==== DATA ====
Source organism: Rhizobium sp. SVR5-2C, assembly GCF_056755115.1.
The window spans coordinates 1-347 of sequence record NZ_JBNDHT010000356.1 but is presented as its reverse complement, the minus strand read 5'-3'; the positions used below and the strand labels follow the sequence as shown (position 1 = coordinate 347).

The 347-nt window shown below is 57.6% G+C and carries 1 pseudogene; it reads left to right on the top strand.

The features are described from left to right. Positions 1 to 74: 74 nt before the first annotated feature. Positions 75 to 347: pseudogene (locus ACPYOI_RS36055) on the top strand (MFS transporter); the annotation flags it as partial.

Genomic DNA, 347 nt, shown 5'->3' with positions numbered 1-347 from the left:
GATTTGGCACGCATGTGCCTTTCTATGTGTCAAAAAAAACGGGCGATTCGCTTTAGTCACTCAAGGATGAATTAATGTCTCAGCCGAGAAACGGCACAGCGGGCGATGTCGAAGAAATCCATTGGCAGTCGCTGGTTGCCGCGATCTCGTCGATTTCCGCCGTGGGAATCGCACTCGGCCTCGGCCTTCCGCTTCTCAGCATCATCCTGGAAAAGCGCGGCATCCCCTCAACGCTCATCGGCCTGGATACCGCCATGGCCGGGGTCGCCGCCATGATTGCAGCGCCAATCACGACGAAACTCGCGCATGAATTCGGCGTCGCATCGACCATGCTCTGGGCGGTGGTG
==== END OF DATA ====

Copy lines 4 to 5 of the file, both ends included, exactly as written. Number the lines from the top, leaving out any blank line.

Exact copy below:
The features are described from left to right. Positions 1 to 74: 74 nt before the first annotated feature. Positions 75 to 347: pseudogene (locus ACPYOI_RS36055) on the top strand (MFS transporter); the annotation flags it as partial.

Genomic DNA, 347 nt, shown 5'->3' with positions numbered 1-347 from the left: